The Price of Silence
At the courthouse, flanked by my husband and son, I walk the gauntlet of reporters pressing for personal details they will turn into something vile, unrecognizable.
“What happened in the past has no bearing on this case,” I stop to tell them, this first day of my trial for murder. “There is no link, no inevitability.”
Our lives are like anyone else’s, I have to believe. A simple gathering of facts, of sad little coincidences, with no discernable pattern. Random twists of direction is all anyone can expect, twists that can turn into tragedy and overwhelm you, against which we have tried to defend ourselves by burying them in the basement of our souls, by building a wall of silence to lean on.
Tom wraps his arms around our son Josh and me as the cameras pelt us with flashes. We are a picture of togetherness, a family finally united.
“My wife is innocent,” Tom says.
I stopped being innocent a long time ago.
Read All Day Blog – Nina Sankovitch
A Notable Book Sense Pick for June
The Richmond Times-Dispatch
The truth, the whole truth and nothing but the truth.
It’s a concept foreign to Emma Perotti and her family, and it leads to Emma’s being charged with murder in Camilla Trinchieri’s finely wrought novel of secrets and
Each member of this troubled New York City family is burdened with guilt, and each chooses to bury the truth or ignore it. An-ling has her secrets, too.
Told through each of the four voices, “The Price of Silence” is a chilling and memorable hearts in turmoil, rendered with grace and intensity by an author who understands secrets and the devastation they can wreak.
Few betray as completely and as cruelly as family, a conclusion Trinchieri reveals with laser-like precision in this psychological thriller told from a variety of points of view. When An-Ling Huang appears briefly in an ESL class taught by Emma Perotti, it seems to be a chance meeting — but over time, the two encounter each other enough to establish a rapport that begins as friendship, mutates into a quasi-mother-daughter relationship and hints at something darker. Is An-Ling in search of a new family, or is she out to destroy Emma’s fragile bonds with her husband and teenage
The answers are elusive even when An-Ling is found murdered and Emma is brought to trial, and even courtroom dynamics may bring only certain secrets to the forefront. Trinchieri, author of seven mystery novels under two separate pseudonyms, shrewdly mixes up forward-moving court scenes with flashbacks showing how seemingly simple decisions go terribly awry.
Mystery Scene Review
This is a gripping, tension-filled novel about the consequences of loss, particularly loss that occurs within a family. Not an easy read, but skillfully written and moving, a novel that will stay with you whether you want it to or not.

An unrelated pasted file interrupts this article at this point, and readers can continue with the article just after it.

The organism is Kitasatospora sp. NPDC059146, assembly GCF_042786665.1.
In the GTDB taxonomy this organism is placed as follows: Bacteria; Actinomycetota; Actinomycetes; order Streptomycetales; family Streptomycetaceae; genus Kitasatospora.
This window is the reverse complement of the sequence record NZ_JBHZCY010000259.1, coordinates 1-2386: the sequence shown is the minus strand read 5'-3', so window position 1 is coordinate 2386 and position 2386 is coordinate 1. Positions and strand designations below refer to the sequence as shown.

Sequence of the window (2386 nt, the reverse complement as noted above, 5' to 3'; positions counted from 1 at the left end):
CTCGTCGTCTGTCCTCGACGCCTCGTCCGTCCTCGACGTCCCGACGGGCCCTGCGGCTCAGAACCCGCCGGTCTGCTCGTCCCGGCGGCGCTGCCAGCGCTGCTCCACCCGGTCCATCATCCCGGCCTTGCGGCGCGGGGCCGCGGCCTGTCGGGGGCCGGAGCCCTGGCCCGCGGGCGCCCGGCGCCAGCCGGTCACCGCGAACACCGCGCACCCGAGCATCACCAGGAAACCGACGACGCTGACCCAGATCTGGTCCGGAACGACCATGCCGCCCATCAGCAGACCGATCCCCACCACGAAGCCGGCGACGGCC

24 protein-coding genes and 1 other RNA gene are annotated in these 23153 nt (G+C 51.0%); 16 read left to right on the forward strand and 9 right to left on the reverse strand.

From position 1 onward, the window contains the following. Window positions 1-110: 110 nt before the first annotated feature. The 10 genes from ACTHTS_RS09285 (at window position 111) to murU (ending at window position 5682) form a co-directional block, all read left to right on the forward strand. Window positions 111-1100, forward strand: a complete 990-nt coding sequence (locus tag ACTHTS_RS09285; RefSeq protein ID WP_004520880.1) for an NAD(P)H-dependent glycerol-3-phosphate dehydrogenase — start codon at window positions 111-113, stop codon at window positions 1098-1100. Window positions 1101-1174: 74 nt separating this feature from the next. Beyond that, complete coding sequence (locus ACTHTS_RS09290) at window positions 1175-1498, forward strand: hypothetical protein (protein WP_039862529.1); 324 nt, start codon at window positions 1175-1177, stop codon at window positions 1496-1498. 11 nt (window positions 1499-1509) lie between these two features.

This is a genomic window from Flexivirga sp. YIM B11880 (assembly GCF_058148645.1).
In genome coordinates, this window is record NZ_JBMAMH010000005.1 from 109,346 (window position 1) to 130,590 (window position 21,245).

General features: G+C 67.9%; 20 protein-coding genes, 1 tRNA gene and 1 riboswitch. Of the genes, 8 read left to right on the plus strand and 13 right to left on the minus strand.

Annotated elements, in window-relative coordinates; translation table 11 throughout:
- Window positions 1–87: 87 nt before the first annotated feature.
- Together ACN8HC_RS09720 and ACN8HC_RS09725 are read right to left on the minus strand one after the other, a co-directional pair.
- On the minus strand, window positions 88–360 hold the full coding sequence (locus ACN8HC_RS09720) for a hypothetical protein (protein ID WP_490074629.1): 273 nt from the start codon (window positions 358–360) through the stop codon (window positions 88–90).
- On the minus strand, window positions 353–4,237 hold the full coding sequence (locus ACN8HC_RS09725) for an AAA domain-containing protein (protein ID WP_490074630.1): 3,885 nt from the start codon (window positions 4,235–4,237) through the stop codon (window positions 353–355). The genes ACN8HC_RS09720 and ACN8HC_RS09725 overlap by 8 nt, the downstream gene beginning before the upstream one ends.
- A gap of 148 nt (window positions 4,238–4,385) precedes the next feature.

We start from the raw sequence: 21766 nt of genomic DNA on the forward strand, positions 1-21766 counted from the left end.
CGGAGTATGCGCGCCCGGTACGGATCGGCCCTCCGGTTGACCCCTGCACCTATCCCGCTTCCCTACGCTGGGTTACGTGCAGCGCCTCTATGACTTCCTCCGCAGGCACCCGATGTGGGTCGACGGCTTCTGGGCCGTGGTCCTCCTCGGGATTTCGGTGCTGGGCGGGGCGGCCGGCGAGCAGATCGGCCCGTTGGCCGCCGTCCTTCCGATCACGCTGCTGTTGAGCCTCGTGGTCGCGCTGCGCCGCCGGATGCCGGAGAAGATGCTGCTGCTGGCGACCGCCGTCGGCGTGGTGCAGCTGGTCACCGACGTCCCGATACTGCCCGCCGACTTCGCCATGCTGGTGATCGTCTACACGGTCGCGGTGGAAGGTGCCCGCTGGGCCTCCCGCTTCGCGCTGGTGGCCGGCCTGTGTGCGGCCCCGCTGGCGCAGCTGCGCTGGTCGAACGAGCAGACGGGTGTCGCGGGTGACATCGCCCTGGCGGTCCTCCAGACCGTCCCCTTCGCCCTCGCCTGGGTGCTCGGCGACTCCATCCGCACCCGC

The Price of Silence is a beautifully crafted story about a family damaged by … Richly written with complex and believable human drama and tragedy it’s a compelling story that twists towards its ending without giving up the killer to the bitter end.
I Love a Mystery
John A Broussard
One feature which makes THE PRICE OF SILENCE especially remarkable is that the scene and details of the homicide are played out in snatches at Emma’s trial for An-ling’s murder. And these glimpses into the courtroom are interspersed with the first person flashbacks of wife, husband and son, along with the posthumous delivery of An-ling’s emails which figure in the trial. Trinchieri does a truly remarkable job of giving each of the characters voices which reveal their own, very believable,personalities. While An-ling emerges as a congenital and all-too believable liar, the family’s lies are very different. Theirs are deceptions shrouded in a silence that continues on to the very last pages of the novel.
Anyone interested in a story that places heavy emphasis on the complexity of human personality will find this to be an engrossing and fascinating tale. HIGHLY RECOMMENDED.
Crime Spree Magazine
This beautifully written novel begins with Emma Perotti, an ESL professor on trial for killing An-Ling Huang, a young Chinese artist, who she took under her wing.
Trinchieri tells the gripping story through e-mails, trial documentation,and testimonies of the accused and her family. The title says it all as secrets are revealed with every turn of the page and even the reader is mislead by the characters’ lies. We know from the beginning that Emma and her husband had a daughter that died as a toddler, but we don’t find out until chapters later the details surrounding her death. We know that Huang is damaged, haunted by her past, but we continue to find out why until the very last page. The suspense lies not in the “whodunit”, not in the supposed murder, but in who these people are and how they got to the dark place they’re in now.
Trinchieri demonstrates her skills as a novelist, using deft multiple viewpoints and timelines to build her characters and their stories. Perotti discusses her relationship with Huang, recounts times spent and conversations had, but the shift to her son and husband’s point of view indicates that she’s not the most reliable narrator, often skewing her true motives and past events. The characters keep secrets, hiding the truth from the reader, leaving us wondering who, if anyone, we can trust. An intriguing and compelling story, PRICE OF SILENCE, is one of the best novels I have read this year.
A taut psychological thriller. …the novel is a gripping, intelligent read. Particularly compelling are its subtle insights into the nature of family, foreignness and the lies we tell ourselves and others even when our intentions are good.
This is the book for readers wanting to be kept on the edge of their seats. … A fast, intense read…
…a potent psychological thriller about love, longing and loss.
Mystery Lovers Bookshop
Mary Alice Gorman
The Price of Silence is a riveting summer read for the top of your list. In a tightly plotted and spare style that will remind you of Chinese Brush Paintings, she brings you the death of a young Chinese artist and the trial ofa woman accused of her murder. It is in the telling that the artistry shines. A must.